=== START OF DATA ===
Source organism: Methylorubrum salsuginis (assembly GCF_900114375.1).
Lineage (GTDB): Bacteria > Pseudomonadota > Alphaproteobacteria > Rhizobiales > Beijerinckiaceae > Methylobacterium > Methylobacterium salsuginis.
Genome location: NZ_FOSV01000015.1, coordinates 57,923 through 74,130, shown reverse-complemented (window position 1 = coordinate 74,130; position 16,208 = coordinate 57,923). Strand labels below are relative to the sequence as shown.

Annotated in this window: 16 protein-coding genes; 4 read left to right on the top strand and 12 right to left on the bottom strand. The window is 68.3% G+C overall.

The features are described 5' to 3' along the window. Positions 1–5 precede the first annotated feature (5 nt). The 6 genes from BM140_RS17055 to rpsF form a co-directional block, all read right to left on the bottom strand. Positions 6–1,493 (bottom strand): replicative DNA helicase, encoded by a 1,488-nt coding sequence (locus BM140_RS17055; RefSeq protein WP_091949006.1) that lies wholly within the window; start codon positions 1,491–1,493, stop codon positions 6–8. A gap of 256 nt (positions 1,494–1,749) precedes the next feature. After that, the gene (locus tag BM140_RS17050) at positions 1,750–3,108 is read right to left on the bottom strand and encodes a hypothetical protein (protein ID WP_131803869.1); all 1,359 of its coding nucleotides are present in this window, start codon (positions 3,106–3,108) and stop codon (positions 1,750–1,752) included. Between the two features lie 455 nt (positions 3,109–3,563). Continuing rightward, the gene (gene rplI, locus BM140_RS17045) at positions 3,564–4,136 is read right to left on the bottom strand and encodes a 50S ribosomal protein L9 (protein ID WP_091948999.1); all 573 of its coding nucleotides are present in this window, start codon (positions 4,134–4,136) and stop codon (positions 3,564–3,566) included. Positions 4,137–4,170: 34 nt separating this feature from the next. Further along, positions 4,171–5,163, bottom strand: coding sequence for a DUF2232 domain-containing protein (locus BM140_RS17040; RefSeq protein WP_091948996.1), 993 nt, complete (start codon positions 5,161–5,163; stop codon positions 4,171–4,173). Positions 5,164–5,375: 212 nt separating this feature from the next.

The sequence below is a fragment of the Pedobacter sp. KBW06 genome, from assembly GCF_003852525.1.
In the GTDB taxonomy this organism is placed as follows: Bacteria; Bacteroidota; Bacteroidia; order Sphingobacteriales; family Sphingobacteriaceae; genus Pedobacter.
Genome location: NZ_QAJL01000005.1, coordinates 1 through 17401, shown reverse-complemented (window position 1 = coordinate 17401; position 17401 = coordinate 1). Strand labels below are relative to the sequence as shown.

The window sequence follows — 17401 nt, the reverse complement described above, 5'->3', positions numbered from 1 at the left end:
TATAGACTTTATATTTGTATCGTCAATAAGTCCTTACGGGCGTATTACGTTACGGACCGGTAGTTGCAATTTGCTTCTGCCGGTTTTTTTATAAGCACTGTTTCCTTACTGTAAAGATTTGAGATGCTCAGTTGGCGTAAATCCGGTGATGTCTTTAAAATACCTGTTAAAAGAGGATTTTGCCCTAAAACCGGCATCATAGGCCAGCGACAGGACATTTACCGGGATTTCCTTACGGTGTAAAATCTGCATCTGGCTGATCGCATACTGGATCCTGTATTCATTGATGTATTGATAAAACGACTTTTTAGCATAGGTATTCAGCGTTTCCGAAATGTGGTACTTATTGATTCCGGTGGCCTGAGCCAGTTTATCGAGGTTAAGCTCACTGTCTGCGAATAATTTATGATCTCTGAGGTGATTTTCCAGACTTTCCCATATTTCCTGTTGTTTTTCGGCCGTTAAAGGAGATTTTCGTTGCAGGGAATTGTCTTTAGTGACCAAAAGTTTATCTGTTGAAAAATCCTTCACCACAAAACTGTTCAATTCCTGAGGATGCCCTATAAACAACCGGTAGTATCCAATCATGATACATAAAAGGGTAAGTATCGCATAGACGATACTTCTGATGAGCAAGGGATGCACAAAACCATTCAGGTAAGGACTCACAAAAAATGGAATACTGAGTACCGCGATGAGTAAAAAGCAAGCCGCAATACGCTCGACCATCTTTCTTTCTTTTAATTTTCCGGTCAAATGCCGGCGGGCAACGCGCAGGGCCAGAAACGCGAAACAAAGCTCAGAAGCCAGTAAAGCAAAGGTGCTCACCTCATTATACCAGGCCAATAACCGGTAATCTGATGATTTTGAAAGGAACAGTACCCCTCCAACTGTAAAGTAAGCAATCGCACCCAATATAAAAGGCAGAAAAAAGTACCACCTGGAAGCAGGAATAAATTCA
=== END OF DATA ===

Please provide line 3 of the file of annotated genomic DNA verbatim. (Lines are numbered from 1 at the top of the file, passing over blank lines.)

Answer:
Genome location: NZ_FOSV01000015.1, coordinates 57,923 through 74,130, shown reverse-complemented (window position 1 = coordinate 74,130; position 16,208 = coordinate 57,923). Strand labels below are relative to the sequence as shown.